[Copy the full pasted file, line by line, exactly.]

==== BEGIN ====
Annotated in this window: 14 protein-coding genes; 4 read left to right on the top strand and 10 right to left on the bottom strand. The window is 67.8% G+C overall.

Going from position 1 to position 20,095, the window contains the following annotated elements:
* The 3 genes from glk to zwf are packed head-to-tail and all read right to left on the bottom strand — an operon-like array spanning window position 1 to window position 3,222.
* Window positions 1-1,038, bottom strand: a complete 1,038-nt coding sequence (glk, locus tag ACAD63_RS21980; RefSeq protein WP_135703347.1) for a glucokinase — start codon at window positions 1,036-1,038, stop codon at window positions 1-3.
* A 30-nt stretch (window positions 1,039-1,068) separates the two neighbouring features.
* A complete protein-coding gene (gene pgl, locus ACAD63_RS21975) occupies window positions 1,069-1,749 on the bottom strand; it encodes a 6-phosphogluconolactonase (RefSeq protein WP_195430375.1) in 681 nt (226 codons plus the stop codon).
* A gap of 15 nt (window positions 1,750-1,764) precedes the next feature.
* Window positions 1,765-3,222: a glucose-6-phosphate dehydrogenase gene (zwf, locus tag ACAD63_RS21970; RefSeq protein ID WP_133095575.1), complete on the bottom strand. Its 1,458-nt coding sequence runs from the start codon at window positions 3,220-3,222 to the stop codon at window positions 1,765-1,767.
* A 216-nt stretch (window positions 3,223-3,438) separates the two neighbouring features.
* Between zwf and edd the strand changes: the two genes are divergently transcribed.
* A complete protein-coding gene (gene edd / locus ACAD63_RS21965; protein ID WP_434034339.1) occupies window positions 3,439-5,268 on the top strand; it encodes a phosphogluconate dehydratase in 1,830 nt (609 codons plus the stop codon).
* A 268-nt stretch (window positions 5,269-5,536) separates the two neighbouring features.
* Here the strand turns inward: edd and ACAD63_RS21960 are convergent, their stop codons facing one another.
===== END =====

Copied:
Annotated in this window: 14 protein-coding genes; 4 read left to right on the top strand and 10 right to left on the bottom strand. The window is 67.8% G+C overall.

Going from position 1 to position 20,095, the window contains the following annotated elements:
* The 3 genes from glk to zwf are packed head-to-tail and all read right to left on the bottom strand — an operon-like array spanning window position 1 to window position 3,222.
* Window positions 1-1,038, bottom strand: a complete 1,038-nt coding sequence (glk, locus tag ACAD63_RS21980; RefSeq protein WP_135703347.1) for a glucokinase — start codon at window positions 1,036-1,038, stop codon at window positions 1-3.
* A 30-nt stretch (window positions 1,039-1,068) separates the two neighbouring features.
* A complete protein-coding gene (gene pgl, locus ACAD63_RS21975) occupies window positions 1,069-1,749 on the bottom strand; it encodes a 6-phosphogluconolactonase (RefSeq protein WP_195430375.1) in 681 nt (226 codons plus the stop codon).
* A gap of 15 nt (window positions 1,750-1,764) precedes the next feature.
* Window positions 1,765-3,222: a glucose-6-phosphate dehydrogenase gene (zwf, locus tag ACAD63_RS21970; RefSeq protein ID WP_133095575.1), complete on the bottom strand. Its 1,458-nt coding sequence runs from the start codon at window positions 3,220-3,222 to the stop codon at window positions 1,765-1,767.
* A 216-nt stretch (window positions 3,223-3,438) separates the two neighbouring features.
* Between zwf and edd the strand changes: the two genes are divergently transcribed.
* A complete protein-coding gene (gene edd / locus ACAD63_RS21965; protein ID WP_434034339.1) occupies window positions 3,439-5,268 on the top strand; it encodes a phosphogluconate dehydratase in 1,830 nt (609 codons plus the stop codon).
* A 268-nt stretch (window positions 5,269-5,536) separates the two neighbouring features.
* Here the strand turns inward: edd and ACAD63_RS21960 are convergent, their stop codons facing one another.